Integrin-mediated adhesive properties of uroepithelial cells are inhibited by treatment with bacterial toxins.

Academic Article


  • Gram-negative bacteria are a dominant cause of urinary tract infection, and their ability to produce toxins is an important virulence attribute. Cellular mechanisms triggered by the production of toxins in the lower urinary tract have not been completely defined. Ureteral epithelial cells (UT; A. Elgavish, Infect. Immun. 61: 3304-3312, 1993) have served as an in vitro model to explore the possibility that bacterial toxins act on UT by affecting integrin-mediated adhesive properties. The effect of treatment with lipopolysaccharides (LPS) from three strains of the gram-negative Escherichia coli [055:B5 (LPS-1), 0111:B4 (LPS-4), and 0127:B8 (LPS-5)] and lipoteichoic acids from two gram-positive bacteria, Streptococcus faecalis (LT-2) and Bacillus subtilis (LT-3), were examined. LPS-5 inhibited markedly UT attachment to collagen and fibronectin. LPS-4 had no effect, whereas LPS-1 inhibited UT attachment to collagen but not to fibronectin. The fact that LPS-5 and LT-2 inhibited an Arg-Gly-Asp sequence-sensitive component of UT attachment to fibronectin is consistent with the possibility that these toxins acted via a mechanism involving typical fibronectin receptors. UT spreading was inhibited markedly by LPS-1, LT-2, and LT-3, whereas LPS-4 and LPS-5 had no effect. Because clustering of integrins is a crucial step in integrin-mediated signal transduction, the possibility that toxins inhibited spreading by affecting clustering was tested. Treatment with LT-2, which inhibited spreading dramatically, abolished completely a UT cell population containing more than five to eight beta 1- or beta 4-subunit-containing integrin clusters.(ABSTRACT TRUNCATED AT 250 WORDS)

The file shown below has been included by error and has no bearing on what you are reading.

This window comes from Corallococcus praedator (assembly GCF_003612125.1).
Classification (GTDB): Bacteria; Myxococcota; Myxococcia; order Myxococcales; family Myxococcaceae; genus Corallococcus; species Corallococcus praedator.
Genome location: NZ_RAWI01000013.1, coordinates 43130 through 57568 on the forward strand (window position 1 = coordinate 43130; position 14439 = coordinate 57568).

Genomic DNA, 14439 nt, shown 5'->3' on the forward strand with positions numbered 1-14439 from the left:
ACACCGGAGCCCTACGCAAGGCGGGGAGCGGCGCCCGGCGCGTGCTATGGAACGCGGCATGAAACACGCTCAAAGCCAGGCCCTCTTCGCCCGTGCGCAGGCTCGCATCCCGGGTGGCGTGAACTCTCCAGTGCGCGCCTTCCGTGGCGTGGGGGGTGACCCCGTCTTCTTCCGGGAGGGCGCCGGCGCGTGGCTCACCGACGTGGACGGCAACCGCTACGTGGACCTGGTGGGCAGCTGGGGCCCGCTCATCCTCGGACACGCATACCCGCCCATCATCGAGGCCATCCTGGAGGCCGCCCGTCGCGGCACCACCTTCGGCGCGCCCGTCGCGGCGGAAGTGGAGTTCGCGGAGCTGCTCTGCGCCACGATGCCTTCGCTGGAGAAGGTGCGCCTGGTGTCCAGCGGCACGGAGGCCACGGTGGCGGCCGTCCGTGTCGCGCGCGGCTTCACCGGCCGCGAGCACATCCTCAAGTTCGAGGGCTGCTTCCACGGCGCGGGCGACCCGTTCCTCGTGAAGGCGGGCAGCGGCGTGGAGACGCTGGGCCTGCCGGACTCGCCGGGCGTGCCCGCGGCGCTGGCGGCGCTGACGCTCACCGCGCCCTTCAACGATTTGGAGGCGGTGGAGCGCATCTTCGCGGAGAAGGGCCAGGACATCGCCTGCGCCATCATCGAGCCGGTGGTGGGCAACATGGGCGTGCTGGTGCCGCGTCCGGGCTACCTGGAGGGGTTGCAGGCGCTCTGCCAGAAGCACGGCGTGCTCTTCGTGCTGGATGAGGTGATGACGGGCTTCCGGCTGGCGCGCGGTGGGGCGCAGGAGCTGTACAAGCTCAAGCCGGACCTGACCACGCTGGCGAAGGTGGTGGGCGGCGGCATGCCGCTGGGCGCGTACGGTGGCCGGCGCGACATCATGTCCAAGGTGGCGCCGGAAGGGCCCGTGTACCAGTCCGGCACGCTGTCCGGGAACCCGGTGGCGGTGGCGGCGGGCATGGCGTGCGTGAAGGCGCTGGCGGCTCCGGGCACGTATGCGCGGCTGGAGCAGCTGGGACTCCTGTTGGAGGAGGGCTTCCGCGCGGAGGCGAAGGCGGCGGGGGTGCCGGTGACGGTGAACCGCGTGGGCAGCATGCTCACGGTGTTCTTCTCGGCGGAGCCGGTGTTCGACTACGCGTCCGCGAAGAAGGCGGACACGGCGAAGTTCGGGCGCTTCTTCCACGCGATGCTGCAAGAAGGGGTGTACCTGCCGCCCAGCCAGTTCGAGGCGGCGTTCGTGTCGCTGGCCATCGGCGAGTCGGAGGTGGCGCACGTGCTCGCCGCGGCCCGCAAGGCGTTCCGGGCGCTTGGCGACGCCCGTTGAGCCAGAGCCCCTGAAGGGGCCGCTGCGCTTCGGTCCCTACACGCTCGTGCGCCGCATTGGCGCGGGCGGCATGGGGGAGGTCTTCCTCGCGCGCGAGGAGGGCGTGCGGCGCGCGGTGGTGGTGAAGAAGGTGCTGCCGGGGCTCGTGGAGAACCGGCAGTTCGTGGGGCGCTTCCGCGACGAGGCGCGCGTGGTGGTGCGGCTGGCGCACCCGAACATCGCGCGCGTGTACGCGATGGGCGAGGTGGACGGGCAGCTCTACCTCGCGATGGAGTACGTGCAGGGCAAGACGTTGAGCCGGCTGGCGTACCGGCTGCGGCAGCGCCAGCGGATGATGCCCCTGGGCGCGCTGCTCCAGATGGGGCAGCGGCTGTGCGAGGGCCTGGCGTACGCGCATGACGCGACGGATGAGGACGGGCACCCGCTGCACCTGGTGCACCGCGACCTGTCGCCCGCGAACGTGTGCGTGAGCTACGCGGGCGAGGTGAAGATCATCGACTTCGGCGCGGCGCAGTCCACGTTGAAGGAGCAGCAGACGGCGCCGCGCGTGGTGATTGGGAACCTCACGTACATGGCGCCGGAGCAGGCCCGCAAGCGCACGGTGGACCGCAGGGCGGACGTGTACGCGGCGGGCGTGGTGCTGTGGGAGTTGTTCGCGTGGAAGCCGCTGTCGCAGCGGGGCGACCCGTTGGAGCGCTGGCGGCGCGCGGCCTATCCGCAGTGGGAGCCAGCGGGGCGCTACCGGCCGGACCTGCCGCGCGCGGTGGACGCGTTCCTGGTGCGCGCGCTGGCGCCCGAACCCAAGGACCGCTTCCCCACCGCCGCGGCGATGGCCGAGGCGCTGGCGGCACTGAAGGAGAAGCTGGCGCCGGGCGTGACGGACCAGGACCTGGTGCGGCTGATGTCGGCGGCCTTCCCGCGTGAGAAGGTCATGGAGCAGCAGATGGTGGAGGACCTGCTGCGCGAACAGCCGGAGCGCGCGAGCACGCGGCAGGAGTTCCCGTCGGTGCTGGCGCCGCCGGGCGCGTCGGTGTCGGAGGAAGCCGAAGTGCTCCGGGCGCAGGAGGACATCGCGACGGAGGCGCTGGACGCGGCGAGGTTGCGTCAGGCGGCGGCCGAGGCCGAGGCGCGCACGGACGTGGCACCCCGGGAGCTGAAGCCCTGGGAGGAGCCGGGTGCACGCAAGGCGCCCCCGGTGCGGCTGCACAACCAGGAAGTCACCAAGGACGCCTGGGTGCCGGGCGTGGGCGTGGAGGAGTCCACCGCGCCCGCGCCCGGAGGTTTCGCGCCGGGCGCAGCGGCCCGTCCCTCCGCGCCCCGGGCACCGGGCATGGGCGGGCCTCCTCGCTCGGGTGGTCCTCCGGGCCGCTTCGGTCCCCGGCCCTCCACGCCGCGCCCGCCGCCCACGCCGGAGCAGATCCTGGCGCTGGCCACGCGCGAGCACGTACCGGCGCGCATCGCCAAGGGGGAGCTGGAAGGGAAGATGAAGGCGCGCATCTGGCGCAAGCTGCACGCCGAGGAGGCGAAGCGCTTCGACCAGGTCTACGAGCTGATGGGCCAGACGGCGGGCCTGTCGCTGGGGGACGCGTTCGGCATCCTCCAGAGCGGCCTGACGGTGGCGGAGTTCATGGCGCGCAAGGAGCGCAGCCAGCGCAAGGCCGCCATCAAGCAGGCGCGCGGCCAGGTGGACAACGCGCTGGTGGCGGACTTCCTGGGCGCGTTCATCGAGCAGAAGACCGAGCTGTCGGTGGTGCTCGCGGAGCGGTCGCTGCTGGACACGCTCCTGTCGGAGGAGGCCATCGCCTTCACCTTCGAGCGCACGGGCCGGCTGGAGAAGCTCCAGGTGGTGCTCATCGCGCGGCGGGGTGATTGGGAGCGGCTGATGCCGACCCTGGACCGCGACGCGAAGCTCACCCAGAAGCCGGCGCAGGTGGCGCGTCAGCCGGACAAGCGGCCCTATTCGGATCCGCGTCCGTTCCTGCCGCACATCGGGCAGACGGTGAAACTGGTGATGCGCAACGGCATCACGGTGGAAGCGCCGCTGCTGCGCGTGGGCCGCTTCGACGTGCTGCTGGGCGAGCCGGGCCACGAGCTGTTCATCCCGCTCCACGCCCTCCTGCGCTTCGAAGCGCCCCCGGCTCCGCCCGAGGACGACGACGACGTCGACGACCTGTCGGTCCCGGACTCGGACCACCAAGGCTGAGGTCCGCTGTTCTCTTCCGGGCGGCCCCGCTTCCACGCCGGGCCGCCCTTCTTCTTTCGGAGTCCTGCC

• Start Page

  • C1552
  • End Page

  • C1559
  • Volume

  • 266